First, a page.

Performance, and the drive by manufacturers to give us more power, has been an essential part of the auto industry for decades now. And it’s not just MercedesBenz, the new Corvette General Motors is releasing shortly, has been restricted. Not an uncommon practice for German manufacturers where speeds have been limited to 155mph, but unheard of in America.
And the new, restricted, speed-limit on the Corvette? After due deliberation, the Chevrolet division, and owner of the Corvette brand, has decided to limit top speed, and issued a public statement on their decision. According to this month’s issue (October, 2008) of Road and Track, they reported “it must be noted that for ‘social responsibility’ said Chief Engineer Tadge Juechter, there is an electronic limiter set for 210 mph!”
Without proper instruction, and the patience to progress in degrees and to take time correlating speed and distances, this has to be an invitation to disaster! You could suggest that these speeds can only be attained on a race track – but which race track? I have driven on a few race tracks and without exception, getting past 120 mph on these tracks does take considerable skill. But on public roads, and for anyone to drive, will we be seeing the return of blood and corpses everywhere as recklessness takes over?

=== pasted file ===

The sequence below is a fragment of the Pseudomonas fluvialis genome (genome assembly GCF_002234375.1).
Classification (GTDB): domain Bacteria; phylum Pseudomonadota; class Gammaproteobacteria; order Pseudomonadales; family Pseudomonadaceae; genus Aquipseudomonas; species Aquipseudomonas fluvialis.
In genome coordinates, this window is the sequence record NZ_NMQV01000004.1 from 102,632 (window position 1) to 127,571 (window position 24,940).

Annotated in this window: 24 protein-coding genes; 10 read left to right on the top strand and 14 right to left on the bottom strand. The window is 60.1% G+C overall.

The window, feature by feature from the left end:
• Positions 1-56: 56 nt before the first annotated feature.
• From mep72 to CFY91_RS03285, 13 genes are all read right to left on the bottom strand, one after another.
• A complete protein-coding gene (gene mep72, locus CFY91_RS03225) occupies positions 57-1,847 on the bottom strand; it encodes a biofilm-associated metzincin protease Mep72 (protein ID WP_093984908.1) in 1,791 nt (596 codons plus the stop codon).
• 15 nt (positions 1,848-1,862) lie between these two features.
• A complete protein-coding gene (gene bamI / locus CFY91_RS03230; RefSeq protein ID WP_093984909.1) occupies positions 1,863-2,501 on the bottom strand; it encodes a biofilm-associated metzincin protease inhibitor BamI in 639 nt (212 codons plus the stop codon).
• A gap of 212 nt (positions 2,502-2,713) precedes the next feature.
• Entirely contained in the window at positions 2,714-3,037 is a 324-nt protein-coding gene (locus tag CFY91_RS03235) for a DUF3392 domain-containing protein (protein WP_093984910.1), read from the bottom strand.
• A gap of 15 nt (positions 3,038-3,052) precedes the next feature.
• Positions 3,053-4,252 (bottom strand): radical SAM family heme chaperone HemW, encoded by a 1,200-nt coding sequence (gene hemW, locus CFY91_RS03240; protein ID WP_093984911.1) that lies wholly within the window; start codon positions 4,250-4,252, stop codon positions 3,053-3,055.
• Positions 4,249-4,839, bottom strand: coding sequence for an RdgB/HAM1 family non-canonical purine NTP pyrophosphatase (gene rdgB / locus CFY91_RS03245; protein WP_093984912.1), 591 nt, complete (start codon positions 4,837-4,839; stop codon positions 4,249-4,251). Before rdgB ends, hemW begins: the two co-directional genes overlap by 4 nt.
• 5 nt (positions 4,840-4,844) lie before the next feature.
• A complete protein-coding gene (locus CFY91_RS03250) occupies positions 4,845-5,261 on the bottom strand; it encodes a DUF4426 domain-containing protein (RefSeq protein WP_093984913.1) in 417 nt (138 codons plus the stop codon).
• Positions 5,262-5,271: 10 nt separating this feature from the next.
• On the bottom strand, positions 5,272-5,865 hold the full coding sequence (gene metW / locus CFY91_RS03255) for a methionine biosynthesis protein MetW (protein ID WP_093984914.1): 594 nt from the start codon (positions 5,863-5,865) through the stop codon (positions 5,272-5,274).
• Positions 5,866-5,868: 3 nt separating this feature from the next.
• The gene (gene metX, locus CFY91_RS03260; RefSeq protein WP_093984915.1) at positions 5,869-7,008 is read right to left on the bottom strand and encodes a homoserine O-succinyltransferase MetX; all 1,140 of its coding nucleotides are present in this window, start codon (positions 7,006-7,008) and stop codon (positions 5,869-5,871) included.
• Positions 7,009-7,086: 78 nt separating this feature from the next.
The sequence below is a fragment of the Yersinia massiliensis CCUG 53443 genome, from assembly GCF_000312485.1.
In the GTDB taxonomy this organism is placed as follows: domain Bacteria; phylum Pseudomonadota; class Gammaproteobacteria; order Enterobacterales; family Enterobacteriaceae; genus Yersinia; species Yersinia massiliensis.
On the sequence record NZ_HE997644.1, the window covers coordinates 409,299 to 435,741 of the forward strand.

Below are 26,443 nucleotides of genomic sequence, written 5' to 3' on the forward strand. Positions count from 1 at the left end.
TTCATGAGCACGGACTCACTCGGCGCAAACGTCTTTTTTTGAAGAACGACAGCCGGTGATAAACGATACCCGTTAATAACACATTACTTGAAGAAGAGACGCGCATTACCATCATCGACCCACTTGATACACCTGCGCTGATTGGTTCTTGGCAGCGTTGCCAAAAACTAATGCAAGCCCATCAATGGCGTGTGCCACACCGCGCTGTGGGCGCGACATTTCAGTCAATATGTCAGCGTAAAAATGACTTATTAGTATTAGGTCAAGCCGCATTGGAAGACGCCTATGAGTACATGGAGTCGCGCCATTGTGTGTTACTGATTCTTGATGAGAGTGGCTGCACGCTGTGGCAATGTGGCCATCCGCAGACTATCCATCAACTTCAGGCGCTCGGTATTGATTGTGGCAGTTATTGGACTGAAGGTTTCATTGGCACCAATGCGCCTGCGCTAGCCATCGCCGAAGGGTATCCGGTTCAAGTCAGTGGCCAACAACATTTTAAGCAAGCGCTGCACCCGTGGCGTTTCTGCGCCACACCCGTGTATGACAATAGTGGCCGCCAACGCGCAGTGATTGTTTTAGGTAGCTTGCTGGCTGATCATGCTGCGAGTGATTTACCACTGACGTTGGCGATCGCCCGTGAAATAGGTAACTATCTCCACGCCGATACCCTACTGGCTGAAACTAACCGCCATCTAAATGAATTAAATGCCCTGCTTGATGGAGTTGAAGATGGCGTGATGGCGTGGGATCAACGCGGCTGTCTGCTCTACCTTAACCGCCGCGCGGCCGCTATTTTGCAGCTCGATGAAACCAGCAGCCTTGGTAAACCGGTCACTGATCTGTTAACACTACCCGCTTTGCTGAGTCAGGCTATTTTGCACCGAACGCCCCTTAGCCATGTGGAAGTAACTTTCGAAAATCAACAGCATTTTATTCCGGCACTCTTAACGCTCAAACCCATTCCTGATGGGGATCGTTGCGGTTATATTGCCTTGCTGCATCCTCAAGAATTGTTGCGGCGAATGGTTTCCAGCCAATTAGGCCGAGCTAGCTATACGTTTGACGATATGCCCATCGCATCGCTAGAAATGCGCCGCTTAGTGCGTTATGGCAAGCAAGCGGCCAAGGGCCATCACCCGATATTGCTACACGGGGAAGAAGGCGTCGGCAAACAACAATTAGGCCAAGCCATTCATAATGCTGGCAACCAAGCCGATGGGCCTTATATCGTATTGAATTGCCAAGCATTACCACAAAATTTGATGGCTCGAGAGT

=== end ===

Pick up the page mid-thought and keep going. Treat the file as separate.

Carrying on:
On this last point, I was paging through a recent issue of Fortune magazine (September 1, 2008) and looking at the stories in the Technology section – and the lead story, “A Chip too Far?” caught my eye. The writer comments “but the latest generation of chips, known as multicore, are so complex and so qualitatively different from their predecessors that they have flummoxed software developers.” He goes on to suggest that “if they want to get the full oomph out of multicore chips, their applications need to break tasks apart into chunks for each core to work on, a process known as parallel computing.” And then he looks back to 2000 when "the videogame industry faced a similar challenge when Sony's then-dominant PlayStstion shifted to chips with multiple, different processors for the PS2 (and) the result, according to Neal Robison, Director of Software Vendor Relations at AMD, was 'blood and corpses everywhere!'"